Childcare crisis hurting economy, say small firms ahead of Spring Budget

The Federation of Small Businesses (FSB) is calling on the Chancellor to tackle the childcare crisis and take proactive measures to help more people work in his Spring Budget.

Childcare providers are facing insufficient Government funding are currently caught in a tough spot – either having to shut for good or pass the costs onto already-struggling parents and carers.

The economic impact is far-reaching as it becomes unviable for some parents to work, forcing them to choose between childcare and their careers, holding back economic capacity in the short and long term.

FSB’s five-point plan to tackle the issue head on will help small businesses in the early years sector run sustainably, while enabling parents to stay in the workforce:

  • Stop the funding gap: the Government funds 30-hours of free childcare for 38 weeks of the year, but providers struggle with a shortfall and are forced to pass the extra
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Octopus hits back at challenge to Bulb deal arguing it was more ‘nimble’ than rivals

Octopus Energy has hit back at the energy firms challenging its takeover of Bulb Energy, with the supplier’s lawyer arguing in court today that the company was simply more “nimble” and “saw an opportunity that others missed” in its deal-making with the government.

Its lawyer argued that the rival suppliers were not concerned about how to advance public interest in the energy crisis, and were challenging the deal because it went against their commercial interest – with Octopus proving to be an increasing threat to their market share.

“These claimants are members of what is known as the Big Six, and by contrast Octopus was established in 2016 and its market share has steadily increased,” he said.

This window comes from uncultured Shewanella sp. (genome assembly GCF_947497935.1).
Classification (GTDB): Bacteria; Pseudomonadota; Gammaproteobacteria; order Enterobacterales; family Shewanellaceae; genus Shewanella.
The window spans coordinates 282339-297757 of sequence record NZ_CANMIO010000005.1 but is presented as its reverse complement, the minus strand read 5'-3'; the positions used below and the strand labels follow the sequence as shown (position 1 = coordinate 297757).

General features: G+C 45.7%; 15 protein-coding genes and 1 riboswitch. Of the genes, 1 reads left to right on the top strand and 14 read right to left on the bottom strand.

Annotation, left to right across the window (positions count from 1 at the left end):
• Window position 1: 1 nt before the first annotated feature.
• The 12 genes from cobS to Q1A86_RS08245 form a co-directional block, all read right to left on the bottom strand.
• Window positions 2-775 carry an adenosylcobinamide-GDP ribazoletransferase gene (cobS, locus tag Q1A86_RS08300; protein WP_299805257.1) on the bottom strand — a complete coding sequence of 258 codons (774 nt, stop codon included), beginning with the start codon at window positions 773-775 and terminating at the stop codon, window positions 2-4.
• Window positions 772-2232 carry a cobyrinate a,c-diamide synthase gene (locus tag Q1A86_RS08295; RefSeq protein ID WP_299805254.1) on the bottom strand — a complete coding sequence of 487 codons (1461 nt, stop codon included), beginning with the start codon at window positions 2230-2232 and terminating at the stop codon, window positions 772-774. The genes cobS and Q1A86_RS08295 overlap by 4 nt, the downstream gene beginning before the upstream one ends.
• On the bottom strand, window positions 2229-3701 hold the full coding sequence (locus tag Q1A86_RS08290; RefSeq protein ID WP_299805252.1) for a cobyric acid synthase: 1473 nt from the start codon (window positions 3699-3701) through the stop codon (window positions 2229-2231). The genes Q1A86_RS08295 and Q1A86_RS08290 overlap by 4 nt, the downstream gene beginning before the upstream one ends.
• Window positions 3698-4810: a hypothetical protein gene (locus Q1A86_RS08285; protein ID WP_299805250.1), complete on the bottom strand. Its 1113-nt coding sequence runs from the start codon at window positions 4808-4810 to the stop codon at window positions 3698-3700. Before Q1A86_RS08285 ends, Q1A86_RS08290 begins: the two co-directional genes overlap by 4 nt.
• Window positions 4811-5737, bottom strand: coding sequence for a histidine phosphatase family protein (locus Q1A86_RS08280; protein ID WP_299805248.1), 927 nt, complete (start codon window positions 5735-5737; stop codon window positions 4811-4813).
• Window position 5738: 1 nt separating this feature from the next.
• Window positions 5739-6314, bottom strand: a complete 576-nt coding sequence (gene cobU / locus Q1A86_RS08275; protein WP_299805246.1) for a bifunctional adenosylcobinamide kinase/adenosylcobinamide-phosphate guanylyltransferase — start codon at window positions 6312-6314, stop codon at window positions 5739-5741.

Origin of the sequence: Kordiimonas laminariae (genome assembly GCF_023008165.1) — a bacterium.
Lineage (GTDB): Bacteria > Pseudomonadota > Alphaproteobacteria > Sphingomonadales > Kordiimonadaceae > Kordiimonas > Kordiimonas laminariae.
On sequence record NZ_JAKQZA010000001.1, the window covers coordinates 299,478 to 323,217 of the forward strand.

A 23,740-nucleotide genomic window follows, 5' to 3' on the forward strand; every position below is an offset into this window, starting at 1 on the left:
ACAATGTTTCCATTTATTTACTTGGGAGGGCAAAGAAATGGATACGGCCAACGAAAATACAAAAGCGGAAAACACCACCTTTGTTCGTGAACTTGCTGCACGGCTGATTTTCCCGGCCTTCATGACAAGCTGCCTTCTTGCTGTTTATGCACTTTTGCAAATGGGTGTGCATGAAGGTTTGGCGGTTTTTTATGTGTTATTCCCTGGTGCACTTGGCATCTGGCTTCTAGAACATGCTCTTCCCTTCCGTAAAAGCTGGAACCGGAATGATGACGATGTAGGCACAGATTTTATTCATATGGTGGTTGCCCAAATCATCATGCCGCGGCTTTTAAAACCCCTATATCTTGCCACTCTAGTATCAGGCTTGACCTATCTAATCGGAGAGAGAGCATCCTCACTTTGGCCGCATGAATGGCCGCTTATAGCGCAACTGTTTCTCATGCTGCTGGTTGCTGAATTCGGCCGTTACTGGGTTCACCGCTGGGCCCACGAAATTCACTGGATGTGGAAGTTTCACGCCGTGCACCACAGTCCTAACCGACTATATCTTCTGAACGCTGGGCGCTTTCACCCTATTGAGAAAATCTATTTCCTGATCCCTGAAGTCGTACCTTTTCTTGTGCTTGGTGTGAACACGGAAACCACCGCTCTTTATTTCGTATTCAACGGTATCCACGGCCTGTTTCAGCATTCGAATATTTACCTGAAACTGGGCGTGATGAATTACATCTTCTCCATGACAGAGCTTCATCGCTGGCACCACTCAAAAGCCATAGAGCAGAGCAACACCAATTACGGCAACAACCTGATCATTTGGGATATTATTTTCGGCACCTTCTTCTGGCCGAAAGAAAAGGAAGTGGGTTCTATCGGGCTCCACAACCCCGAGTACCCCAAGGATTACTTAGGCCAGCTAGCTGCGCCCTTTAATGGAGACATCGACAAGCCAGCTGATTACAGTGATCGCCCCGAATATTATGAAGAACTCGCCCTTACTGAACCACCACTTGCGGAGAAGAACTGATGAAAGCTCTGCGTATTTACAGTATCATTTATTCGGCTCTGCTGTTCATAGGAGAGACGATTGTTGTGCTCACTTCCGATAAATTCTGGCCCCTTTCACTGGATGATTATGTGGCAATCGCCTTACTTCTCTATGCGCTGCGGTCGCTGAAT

The company was defending its takeover of Bulb in the final session of a three-day judicial review at the Royal Court of Justice in London, which has involved three other Big Six suppliers … Read more

Nationwide limits crypto exchange payments as consumer risk fears grow

Several UK banks have restricted their customers from buying crypto assets as concern grows about the risks posed by digital currency to customers.

In an email to customers earlier this week, Nationwide said it would not allow payments to crypto exchanges using its credit cards and would impose a £5,000 daily limit on current account crypto spending.

The building society cited concerns from the Financial Conduct Authority (FCA) over possible risks to consumers.
A Nationwide spokesperson said: “To help protect our members from cryptocurrency scams, the Society has introduced a daily limit on debit card payments to crypto assets of £5,000 per day.”

“Members will also be prevented from using a Nationwide credit card to purchase crypto assets.”

HSBC also introduced restrictions on the purchase of crypto currencies, with customer prevented from purchasing cryptocurrencies using an HSBC credit card from February.

HSBC said this was because of the possible risk … Read more

Matt Hancock leaked Whatsapps not ‘a matter’ for data breach inquiry, says regulator

Matt Hancock’s leaked Whatsapps about the Covid-19 pandemic are not a subject for a data breach investigation “at this stage”, a top regulator has said.

Journalist Isabel Oakeshott, who worked with former health secretary Hancock on his book, Pandemic Diaries, handed over thousands of Whatsapp messages to the Telegraph.

The paper published claims including that Hancock rejected care home test advice and that then-education secretary Gavin Williamson said teachers wanted an “excuse” not to work.

But watchdog the Information Commissioner’s Office (ICO) – which monitors data protection regulation compliance, including GDPR – said the disclosures were not a “matter” for them.

A spokesperson said: “At this stage we do not see this as a matter for the ICO but there are questions around the conditions on which departing members of government retain and subsequently use official information which need to be considered by organisations such as the Cabinet Office.”

In … Read more

Drivers offered share in EV charging start-up Bonnet

Bonnet, an electric vehicle charger aggregator in the UK and Europe, is inviting its more than 150,000 strong driver community to join top-flight global investors in taking a stake in the company, as it accelerates its popular service across the continent.

This news comes as Bonnet has more than doubled its coverage in Europe in just three months, and now boasts over 200,000 chargers where EV drivers can easily start charging through its award-winning app in 12 countries.

Since launching in 2021, Bonnet has rapidly expanded its user-friendly and reliable way to charge electric cars for an ever-increasing number of drivers. With its success, the London headquartered start-up now wants to give its users an opportunity to take a stake in its mission to make charging accessible for all.

Over the next year, Bonnet plans to build on its unique product with a large focus on reliability and to further … Read more